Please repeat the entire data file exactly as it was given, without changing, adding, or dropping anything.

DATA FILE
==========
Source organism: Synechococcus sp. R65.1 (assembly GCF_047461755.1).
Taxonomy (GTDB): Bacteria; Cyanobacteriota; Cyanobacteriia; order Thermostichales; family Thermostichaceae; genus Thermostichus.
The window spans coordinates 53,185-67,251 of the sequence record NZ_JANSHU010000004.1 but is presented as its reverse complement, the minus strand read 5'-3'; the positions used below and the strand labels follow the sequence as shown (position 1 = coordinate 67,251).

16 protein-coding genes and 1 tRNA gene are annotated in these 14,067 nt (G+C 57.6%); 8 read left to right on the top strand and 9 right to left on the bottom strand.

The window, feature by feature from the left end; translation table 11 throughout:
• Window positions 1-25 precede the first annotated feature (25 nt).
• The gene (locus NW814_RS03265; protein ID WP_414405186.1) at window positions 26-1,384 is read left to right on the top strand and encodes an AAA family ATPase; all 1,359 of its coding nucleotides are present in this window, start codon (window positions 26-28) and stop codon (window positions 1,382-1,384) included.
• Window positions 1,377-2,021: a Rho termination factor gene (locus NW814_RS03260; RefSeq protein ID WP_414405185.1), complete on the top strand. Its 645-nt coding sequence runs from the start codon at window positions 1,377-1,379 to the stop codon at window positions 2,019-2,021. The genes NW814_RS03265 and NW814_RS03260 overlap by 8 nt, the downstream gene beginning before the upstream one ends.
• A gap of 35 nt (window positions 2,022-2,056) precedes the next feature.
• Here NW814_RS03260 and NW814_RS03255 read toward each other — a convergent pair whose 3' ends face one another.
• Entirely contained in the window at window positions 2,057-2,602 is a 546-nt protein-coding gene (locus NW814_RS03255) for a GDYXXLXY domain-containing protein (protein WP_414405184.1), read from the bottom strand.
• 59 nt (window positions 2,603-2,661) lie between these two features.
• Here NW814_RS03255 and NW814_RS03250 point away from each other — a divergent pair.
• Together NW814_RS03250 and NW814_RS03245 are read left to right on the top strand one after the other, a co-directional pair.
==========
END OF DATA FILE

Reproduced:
Source organism: Synechococcus sp. R65.1 (assembly GCF_047461755.1).
Taxonomy (GTDB): Bacteria; Cyanobacteriota; Cyanobacteriia; order Thermostichales; family Thermostichaceae; genus Thermostichus.
The window spans coordinates 53,185-67,251 of the sequence record NZ_JANSHU010000004.1 but is presented as its reverse complement, the minus strand read 5'-3'; the positions used below and the strand labels follow the sequence as shown (position 1 = coordinate 67,251).

16 protein-coding genes and 1 tRNA gene are annotated in these 14,067 nt (G+C 57.6%); 8 read left to right on the top strand and 9 right to left on the bottom strand.

The window, feature by feature from the left end; translation table 11 throughout:
• Window positions 1-25 precede the first annotated feature (25 nt).
• The gene (locus NW814_RS03265; protein ID WP_414405186.1) at window positions 26-1,384 is read left to right on the top strand and encodes an AAA family ATPase; all 1,359 of its coding nucleotides are present in this window, start codon (window positions 26-28) and stop codon (window positions 1,382-1,384) included.
• Window positions 1,377-2,021: a Rho termination factor gene (locus NW814_RS03260; RefSeq protein ID WP_414405185.1), complete on the top strand. Its 645-nt coding sequence runs from the start codon at window positions 1,377-1,379 to the stop codon at window positions 2,019-2,021. The genes NW814_RS03265 and NW814_RS03260 overlap by 8 nt, the downstream gene beginning before the upstream one ends.
• A gap of 35 nt (window positions 2,022-2,056) precedes the next feature.
• Here NW814_RS03260 and NW814_RS03255 read toward each other — a convergent pair whose 3' ends face one another.
• Entirely contained in the window at window positions 2,057-2,602 is a 546-nt protein-coding gene (locus NW814_RS03255) for a GDYXXLXY domain-containing protein (protein WP_414405184.1), read from the bottom strand.
• 59 nt (window positions 2,603-2,661) lie between these two features.
• Here NW814_RS03255 and NW814_RS03250 point away from each other — a divergent pair.
• Together NW814_RS03250 and NW814_RS03245 are read left to right on the top strand one after the other, a co-directional pair.